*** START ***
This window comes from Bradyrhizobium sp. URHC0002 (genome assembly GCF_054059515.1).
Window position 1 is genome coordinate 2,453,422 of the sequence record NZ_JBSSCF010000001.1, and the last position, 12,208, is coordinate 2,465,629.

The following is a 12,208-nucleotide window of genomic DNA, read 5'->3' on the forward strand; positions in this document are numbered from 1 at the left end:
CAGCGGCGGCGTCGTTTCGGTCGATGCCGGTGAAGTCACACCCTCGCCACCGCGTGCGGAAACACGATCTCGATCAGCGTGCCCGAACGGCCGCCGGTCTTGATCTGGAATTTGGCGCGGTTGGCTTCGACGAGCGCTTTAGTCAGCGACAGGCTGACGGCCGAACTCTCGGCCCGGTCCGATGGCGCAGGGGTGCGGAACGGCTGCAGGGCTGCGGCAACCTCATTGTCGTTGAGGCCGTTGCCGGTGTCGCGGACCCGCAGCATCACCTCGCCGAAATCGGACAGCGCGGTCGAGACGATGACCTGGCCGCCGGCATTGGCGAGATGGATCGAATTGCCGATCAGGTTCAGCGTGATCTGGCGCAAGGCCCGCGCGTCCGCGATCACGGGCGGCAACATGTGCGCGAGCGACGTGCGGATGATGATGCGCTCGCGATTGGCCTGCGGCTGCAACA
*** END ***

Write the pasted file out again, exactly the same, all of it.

This window comes from Bradyrhizobium sp. URHC0002 (genome assembly GCF_054059515.1).
Window position 1 is genome coordinate 2,453,422 of the sequence record NZ_JBSSCF010000001.1, and the last position, 12,208, is coordinate 2,465,629.

The following is a 12,208-nucleotide window of genomic DNA, read 5'->3' on the forward strand; positions in this document are numbered from 1 at the left end:
CAGCGGCGGCGTCGTTTCGGTCGATGCCGGTGAAGTCACACCCTCGCCACCGCGTGCGGAAACACGATCTCGATCAGCGTGCCCGAACGGCCGCCGGTCTTGATCTGGAATTTGGCGCGGTTGGCTTCGACGAGCGCTTTAGTCAGCGACAGGCTGACGGCCGAACTCTCGGCCCGGTCCGATGGCGCAGGGGTGCGGAACGGCTGCAGGGCTGCGGCAACCTCATTGTCGTTGAGGCCGTTGCCGGTGTCGCGGACCCGCAGCATCACCTCGCCGAAATCGGACAGCGCGGTCGAGACGATGACCTGGCCGCCGGCATTGGCGAGATGGATCGAATTGCCGATCAGGTTCAGCGTGATCTGGCGCAAGGCCCGCGCGTCCGCGATCACGGGCGGCAACATGTGCGCGAGCGACGTGCGGATGATGATGCGCTCGCGATTGGCCTGCGGCTGCAACA